FDA, New Products

A speedy FDA offers lightning review and quick OK for the latest PD-1 from Regeneron and Sanofi

The FDA really didn’t need until the end of October to decide on whether it wanted to approve cemiplimab, the world’s 6th PD-1/L1 from Sanofi and Regeneron. Regulators flagged it through on Friday evening, happy to see the field crowd up as a top collaboration team cruised to a win ahead of a priority review deadline.

The drug will be sold as Libtayo for advanced cutaneous squamous cell carcinoma. Investigators came up with a 46.3% ORR for advanced CSCC in their key study and plan to sell the therapy with a wholesale acquisition cost of $9,100 per three-week treatment cycle. Patients will be eligible for copay support.

“These patients often have advanced disease with limited treatment options, and are often elderly with comorbidities,” said oncologist Danny Rischin about the data. “Some patients on the trial were only estimated to live for a few months, and are back to living normal lives at nearly 2 years now. It’s quite remarkable compared with the options previously.”

Regeneron and Sanofi both willingly anted up $1 billion recently to help accelerate their work here, looking to make a splash in a field that has been clearly dominated by mega blockbusters from Merck and Bristol-Myers Squibb.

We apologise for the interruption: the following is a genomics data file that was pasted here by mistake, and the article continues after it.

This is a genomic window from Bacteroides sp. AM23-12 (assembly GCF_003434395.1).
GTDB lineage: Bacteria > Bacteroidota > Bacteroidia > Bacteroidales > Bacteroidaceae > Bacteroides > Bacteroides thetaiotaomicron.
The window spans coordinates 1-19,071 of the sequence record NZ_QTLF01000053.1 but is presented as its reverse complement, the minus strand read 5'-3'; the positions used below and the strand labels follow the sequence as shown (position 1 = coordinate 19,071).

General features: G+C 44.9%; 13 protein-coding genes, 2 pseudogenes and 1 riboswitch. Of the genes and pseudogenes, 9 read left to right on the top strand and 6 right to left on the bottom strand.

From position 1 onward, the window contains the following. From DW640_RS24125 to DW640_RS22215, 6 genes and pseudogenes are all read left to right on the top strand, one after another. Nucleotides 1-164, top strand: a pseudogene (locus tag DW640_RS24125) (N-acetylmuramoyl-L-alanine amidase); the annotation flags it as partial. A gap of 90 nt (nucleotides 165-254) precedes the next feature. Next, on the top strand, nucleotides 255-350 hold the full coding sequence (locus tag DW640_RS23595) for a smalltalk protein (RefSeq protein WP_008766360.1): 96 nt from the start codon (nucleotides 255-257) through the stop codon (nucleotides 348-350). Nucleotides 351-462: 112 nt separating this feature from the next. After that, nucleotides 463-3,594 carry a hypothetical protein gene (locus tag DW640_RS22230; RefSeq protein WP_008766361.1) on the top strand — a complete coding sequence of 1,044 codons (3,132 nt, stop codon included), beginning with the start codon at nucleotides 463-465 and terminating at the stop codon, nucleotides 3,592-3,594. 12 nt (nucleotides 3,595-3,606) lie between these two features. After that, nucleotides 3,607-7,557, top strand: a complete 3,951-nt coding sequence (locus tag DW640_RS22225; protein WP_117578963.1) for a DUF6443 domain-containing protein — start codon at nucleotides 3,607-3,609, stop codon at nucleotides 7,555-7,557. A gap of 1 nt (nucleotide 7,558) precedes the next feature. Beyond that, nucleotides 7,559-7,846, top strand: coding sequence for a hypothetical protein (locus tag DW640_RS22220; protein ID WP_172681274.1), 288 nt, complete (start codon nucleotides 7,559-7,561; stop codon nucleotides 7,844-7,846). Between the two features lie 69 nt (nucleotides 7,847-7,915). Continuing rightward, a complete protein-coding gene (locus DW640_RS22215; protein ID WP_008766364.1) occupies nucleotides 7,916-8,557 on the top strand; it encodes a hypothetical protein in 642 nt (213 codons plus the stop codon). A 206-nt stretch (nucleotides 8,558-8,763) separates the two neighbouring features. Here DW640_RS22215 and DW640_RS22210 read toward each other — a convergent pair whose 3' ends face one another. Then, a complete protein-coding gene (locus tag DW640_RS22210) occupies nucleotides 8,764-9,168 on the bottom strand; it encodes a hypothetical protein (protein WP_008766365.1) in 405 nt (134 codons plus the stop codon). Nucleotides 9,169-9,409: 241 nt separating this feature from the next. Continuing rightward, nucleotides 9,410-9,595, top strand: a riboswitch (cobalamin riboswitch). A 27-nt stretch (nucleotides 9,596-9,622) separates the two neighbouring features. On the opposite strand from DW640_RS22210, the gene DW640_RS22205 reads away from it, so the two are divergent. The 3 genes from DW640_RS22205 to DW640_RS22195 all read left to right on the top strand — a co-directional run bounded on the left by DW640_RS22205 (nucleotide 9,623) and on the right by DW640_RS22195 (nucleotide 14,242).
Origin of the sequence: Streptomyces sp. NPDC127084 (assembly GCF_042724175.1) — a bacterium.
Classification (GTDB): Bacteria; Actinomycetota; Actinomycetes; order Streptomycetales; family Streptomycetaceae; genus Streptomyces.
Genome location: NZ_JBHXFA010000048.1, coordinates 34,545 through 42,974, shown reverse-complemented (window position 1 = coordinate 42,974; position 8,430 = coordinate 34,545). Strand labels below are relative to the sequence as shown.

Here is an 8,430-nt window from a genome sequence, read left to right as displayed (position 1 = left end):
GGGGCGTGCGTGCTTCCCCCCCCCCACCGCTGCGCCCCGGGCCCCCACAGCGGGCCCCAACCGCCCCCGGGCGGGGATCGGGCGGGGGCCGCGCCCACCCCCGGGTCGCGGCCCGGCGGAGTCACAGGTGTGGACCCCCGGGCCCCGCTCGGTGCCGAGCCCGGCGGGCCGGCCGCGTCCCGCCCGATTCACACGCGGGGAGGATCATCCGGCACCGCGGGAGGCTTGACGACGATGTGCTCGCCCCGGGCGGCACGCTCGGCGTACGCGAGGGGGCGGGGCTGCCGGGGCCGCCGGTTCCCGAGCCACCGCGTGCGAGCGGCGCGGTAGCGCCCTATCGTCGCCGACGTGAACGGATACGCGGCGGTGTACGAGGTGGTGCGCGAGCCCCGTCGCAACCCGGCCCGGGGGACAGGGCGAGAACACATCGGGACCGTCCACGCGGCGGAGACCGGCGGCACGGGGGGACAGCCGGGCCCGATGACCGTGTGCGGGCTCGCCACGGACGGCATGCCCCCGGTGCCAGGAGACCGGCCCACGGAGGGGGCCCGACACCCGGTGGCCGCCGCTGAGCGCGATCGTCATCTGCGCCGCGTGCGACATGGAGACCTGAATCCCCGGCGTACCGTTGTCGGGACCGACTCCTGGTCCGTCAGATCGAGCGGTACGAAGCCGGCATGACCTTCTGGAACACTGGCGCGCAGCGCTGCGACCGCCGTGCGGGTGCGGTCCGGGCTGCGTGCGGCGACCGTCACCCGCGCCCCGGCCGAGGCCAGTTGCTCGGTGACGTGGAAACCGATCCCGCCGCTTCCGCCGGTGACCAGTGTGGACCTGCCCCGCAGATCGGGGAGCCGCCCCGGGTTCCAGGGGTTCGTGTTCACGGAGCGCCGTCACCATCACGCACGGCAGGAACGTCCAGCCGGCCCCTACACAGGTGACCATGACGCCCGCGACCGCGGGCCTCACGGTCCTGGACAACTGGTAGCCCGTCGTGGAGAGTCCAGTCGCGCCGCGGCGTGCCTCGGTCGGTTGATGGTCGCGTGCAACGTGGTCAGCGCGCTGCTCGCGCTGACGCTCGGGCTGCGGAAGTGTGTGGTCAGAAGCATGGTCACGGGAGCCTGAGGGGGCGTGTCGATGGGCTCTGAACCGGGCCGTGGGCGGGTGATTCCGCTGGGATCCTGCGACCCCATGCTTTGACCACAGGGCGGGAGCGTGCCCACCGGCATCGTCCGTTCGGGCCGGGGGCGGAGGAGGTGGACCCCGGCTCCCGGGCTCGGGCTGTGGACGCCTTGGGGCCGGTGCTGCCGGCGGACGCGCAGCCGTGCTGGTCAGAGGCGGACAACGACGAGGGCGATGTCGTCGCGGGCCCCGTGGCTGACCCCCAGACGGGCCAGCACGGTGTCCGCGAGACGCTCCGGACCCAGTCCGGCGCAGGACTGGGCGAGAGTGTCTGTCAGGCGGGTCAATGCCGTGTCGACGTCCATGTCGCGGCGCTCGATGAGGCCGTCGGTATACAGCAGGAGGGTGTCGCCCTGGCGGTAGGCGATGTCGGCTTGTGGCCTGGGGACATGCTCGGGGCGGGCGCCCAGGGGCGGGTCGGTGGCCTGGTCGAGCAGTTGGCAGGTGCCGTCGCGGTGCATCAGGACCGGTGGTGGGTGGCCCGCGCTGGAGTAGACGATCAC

Both companies still have high hopes for the overall market opportunity, as a lineup of majors that also includes the likes of Roche, AstraZeneca and Pfizer/Merck KGaA grapple with the two top players for a slice of a blockbuster market. Regeneron investigators in particular highlighted their belief that while there may be significant similarities in some of these rival drugs, they believe that cemiplimab in particular will stand out as a top-ranked PD-1, with clear advantages over the 3 PD-L1 drugs in the market.

One thing is for certain, though. This won’t be the last of the PD-1/L1 crowd.

The Cancer Research Institute ran a study that found 164 PD-1/L1s in the pipeline, from preclinical through marketing stages. Novartis has one in development solely for in-house use. And we may find a few thrown in as low-priced commodities, making checkpoint 2.0 more important than ever for the leaders.

The speedy review comes as no great surprise. The FDA has deep experience in this field, and has helped hustle along new players. It also marks the agency’s 41st new drug OK for their list, with 3 months to shoot far past last year’s 46.


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